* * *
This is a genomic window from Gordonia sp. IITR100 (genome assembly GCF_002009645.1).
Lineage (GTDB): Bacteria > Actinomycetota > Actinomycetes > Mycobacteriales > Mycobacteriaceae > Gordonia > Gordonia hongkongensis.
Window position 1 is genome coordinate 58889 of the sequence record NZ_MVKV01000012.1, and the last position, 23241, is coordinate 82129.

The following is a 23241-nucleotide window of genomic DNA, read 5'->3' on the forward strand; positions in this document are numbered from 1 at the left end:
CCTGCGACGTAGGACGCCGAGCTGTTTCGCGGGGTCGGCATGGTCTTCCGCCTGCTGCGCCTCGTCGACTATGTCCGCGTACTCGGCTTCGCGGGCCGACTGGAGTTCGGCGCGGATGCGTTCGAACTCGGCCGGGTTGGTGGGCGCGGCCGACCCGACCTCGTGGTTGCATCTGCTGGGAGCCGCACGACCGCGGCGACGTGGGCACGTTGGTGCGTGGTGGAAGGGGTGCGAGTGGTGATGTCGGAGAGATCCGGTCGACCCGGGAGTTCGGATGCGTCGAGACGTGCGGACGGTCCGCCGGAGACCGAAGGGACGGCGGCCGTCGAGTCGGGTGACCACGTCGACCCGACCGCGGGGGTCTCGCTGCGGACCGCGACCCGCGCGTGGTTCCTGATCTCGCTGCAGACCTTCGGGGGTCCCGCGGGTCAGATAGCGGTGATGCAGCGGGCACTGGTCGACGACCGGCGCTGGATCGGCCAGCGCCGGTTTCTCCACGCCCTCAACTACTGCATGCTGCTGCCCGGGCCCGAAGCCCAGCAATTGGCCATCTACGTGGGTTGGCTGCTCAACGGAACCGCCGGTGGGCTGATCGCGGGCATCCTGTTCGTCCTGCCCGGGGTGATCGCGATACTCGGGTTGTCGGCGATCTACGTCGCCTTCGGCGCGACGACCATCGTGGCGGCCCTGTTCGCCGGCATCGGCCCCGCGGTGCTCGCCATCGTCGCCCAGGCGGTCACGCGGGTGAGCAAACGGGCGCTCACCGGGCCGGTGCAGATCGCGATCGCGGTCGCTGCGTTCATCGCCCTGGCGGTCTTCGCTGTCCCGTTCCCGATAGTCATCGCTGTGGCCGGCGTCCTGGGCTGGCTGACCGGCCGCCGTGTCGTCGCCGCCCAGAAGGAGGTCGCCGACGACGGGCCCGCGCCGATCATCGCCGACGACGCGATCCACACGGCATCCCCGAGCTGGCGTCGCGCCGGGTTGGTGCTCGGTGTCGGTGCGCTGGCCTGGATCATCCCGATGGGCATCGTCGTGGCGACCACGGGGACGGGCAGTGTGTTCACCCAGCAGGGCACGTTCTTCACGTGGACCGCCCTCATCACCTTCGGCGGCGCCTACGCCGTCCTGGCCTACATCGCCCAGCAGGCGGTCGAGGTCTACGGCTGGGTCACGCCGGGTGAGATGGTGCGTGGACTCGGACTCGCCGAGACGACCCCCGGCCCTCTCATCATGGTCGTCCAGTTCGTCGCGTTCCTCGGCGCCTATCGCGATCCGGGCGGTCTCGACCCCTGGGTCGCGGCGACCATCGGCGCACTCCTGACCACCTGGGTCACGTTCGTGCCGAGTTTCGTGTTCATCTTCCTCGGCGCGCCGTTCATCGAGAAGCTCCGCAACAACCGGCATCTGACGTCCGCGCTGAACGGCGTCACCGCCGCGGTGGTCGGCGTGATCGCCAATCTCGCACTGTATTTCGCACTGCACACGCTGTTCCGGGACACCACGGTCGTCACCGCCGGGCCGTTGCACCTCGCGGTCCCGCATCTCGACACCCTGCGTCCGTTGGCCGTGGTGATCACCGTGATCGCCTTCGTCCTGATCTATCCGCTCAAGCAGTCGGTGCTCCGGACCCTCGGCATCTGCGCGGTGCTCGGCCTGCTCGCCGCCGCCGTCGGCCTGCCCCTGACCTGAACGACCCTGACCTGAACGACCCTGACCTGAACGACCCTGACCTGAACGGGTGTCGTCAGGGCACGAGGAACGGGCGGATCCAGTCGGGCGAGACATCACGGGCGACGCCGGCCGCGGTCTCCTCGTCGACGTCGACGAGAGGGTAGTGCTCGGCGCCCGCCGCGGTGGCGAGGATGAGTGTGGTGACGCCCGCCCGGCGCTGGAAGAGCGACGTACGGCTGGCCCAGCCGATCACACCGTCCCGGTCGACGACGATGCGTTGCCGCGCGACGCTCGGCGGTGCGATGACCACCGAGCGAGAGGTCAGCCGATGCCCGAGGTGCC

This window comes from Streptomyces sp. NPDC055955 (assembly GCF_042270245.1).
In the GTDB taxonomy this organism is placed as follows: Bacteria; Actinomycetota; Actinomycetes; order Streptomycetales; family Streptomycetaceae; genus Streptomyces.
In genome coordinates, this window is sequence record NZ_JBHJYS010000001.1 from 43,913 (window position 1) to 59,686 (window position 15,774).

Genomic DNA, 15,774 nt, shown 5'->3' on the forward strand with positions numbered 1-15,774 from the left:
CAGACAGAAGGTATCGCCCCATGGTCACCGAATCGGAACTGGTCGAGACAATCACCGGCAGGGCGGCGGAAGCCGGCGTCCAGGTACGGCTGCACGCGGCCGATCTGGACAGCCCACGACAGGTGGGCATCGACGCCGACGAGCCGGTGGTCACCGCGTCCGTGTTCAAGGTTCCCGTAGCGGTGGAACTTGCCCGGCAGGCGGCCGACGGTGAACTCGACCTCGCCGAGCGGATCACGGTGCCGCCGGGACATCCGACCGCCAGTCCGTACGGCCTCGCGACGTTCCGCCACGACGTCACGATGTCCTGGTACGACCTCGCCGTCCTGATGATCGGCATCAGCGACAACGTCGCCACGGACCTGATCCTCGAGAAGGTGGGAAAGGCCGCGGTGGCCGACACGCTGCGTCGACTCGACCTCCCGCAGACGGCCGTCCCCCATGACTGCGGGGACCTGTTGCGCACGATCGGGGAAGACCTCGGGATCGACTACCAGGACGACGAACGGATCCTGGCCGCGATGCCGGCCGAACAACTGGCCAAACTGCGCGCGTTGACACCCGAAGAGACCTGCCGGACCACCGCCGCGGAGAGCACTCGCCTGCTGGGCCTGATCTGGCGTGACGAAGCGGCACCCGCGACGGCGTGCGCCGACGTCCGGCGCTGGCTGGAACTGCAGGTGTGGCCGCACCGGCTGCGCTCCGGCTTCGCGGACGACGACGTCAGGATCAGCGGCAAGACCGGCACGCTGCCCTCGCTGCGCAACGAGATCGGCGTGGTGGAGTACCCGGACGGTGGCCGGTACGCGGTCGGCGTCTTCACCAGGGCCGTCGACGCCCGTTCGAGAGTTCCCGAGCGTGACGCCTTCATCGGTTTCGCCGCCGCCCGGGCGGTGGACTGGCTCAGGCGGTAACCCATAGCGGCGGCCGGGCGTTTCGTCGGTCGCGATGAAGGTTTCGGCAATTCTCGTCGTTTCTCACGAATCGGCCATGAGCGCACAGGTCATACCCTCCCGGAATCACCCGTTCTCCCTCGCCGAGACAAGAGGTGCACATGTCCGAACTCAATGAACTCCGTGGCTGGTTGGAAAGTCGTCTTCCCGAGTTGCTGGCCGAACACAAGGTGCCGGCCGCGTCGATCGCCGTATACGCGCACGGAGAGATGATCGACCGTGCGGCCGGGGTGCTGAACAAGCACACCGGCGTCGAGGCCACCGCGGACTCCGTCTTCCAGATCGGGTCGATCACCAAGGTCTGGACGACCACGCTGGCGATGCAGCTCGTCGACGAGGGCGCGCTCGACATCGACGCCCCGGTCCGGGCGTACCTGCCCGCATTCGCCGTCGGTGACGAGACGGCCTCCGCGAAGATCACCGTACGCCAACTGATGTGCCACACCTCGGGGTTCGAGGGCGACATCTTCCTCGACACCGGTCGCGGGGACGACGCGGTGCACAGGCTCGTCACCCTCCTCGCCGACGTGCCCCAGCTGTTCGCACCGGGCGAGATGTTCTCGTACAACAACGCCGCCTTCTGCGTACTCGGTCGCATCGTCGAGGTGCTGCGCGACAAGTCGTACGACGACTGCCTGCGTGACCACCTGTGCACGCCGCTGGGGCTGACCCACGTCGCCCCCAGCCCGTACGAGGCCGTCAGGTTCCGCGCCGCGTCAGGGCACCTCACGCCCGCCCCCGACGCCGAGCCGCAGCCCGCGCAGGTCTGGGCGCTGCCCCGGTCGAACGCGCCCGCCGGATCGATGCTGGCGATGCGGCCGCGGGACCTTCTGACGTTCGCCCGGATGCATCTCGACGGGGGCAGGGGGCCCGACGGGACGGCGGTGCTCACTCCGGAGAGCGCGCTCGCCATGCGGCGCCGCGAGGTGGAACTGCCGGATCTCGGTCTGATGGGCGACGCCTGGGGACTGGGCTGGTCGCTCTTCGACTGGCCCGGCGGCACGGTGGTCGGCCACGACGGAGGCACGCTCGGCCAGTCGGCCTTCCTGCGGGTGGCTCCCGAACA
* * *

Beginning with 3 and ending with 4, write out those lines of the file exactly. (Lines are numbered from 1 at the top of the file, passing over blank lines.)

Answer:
Window position 1 is genome coordinate 58889 of the sequence record NZ_MVKV01000012.1, and the last position, 23241, is coordinate 82129.

The following is a 23241-nucleotide window of genomic DNA, read 5'->3' on the forward strand; positions in this document are numbered from 1 at the left end: